Lyrics from a Michael W. Smith song give meat and bones to an idea whose bare bones lie in front of me as I walk the hound:
“Guarded and cynical now
Can’t help but wondering how
My heart evolved into
A rock beating inside of me” (Missing Person)
I like to think I’m a caring person. I cry to ‘Saving Private Ryan’ and ‘Passion of the Christ’. I love my family, but I realise while walking the dog that I care about a few people but have largely grown apathetic about others.
I’m not talking about people dying, because who doesn’t care about that? I can’t really categorise it by socio-economics or politics, but I realise that I don’t feel in touch with the human race in general.
Perhaps part of it is seeing less of people, feeling more isolated. Part of this horribly mangled lockdown that we are all mandated to participate in.
Like Michael W. Smith (saying Michael Smith while leaving out the W. is as awkward as saying Samuel Jackson without the L.) writes: how did it happen that he’s become uncaring like this?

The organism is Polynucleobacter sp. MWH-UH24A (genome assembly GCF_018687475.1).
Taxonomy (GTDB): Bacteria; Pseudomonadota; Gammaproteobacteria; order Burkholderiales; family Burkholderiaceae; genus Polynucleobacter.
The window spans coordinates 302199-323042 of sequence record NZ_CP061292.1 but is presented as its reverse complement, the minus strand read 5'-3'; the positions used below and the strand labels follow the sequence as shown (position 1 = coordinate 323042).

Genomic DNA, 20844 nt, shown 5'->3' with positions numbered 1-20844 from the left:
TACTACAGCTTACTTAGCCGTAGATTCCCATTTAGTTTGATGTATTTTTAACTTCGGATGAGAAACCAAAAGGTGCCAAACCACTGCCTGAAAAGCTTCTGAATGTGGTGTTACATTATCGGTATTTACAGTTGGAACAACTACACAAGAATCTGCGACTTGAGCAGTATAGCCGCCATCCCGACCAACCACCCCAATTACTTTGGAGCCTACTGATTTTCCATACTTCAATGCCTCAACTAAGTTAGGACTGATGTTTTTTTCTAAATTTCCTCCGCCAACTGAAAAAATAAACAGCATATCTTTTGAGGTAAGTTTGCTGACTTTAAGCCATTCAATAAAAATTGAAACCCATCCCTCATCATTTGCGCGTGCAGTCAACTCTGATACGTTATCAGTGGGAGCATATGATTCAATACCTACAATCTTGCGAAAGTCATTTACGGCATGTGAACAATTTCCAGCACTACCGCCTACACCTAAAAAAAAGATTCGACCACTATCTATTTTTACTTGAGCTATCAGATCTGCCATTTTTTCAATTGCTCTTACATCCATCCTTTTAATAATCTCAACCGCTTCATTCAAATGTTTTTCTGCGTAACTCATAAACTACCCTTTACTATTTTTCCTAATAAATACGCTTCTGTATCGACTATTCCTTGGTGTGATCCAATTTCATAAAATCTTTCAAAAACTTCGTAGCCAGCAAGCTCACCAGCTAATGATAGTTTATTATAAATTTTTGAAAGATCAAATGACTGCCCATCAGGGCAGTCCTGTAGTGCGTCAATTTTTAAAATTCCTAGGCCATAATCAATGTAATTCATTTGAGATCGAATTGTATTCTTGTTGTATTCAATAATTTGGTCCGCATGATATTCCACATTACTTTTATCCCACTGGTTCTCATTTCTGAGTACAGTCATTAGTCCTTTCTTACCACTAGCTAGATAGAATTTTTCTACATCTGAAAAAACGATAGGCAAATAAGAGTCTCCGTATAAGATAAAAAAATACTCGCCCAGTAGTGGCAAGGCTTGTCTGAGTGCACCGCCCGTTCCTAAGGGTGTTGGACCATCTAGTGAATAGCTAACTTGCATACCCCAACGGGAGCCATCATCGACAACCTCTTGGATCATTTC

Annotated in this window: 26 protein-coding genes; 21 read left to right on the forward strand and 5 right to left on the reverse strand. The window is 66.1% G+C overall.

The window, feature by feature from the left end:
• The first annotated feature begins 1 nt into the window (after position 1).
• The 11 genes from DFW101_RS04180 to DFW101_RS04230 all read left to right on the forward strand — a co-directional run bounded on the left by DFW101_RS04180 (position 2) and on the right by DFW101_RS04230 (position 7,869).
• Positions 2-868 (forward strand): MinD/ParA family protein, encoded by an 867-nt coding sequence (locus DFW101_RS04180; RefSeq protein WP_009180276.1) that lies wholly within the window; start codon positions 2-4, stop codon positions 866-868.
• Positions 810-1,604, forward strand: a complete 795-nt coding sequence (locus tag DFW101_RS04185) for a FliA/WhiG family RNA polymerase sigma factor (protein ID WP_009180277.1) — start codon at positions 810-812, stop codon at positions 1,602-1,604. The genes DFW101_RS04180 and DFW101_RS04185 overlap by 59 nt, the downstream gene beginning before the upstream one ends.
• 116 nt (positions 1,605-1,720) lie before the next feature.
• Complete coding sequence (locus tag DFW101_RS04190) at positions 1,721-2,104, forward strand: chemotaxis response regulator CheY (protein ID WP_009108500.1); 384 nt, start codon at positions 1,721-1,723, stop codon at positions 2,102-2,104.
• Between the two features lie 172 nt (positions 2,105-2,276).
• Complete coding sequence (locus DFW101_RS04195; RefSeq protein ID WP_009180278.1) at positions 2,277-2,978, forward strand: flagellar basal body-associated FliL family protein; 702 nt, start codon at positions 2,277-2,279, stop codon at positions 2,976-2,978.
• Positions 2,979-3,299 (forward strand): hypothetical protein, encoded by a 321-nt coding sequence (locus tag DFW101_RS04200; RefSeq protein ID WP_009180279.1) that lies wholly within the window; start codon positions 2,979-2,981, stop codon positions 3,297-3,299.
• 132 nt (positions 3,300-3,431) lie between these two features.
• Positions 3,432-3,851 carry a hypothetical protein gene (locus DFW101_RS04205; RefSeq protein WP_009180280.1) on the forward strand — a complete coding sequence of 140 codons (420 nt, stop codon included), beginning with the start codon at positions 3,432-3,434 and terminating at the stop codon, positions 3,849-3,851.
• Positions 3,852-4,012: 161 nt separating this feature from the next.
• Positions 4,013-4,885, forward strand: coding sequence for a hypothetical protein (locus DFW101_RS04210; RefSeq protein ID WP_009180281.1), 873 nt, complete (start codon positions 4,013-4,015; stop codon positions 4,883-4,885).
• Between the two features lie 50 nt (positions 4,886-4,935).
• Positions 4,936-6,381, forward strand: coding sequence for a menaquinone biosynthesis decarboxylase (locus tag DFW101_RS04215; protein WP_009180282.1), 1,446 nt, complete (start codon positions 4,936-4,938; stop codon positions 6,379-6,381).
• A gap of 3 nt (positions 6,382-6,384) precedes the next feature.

My heart is literally like a rock beating inside of me.
I have to perform an internal diagnostic, right there while walking the dog. Is my heart isolated from God too?
I suddenly want to know by feeling. I know my connection to God, and can cite Scripture as proof. But I want to feel what I know.
I want to feel moved, feel connected to Him. After all, it’s the easiest thing in the world to morph into a Pharisee, being legalistic but basically like a tomb.
I think of that passage in Ezekiel where God promises to give Israel a heart of flesh in place of their heart of stone.
Basically, God is talking to his people, how they were expelled from the land and the land kind of misses the people and animals being on it. Almost like the land is lonely.
Because God is serious with zeal for His Name, He had to get the Children of Israel to leave, but it is equally true that because He is serious with zeal for His name, that he has to bring them back. But not before some changes are made.
They needed to be changed: restored, cleansed, with a new heart (of flesh) and filled with the Holy Spirit.
I think of John Donne’s poem asking that God would ‘batter [his] heart’ because until then God had been so gentle with him and he realised God had to break him down to build him up properly.
I realise that the human heart is partly understandable, but largely mysterious, and even more obstinate when it comes to change. But that it cannot resist a holy and beneficial invasion from God who knows it, and even more incredibly the individuality of each one separately.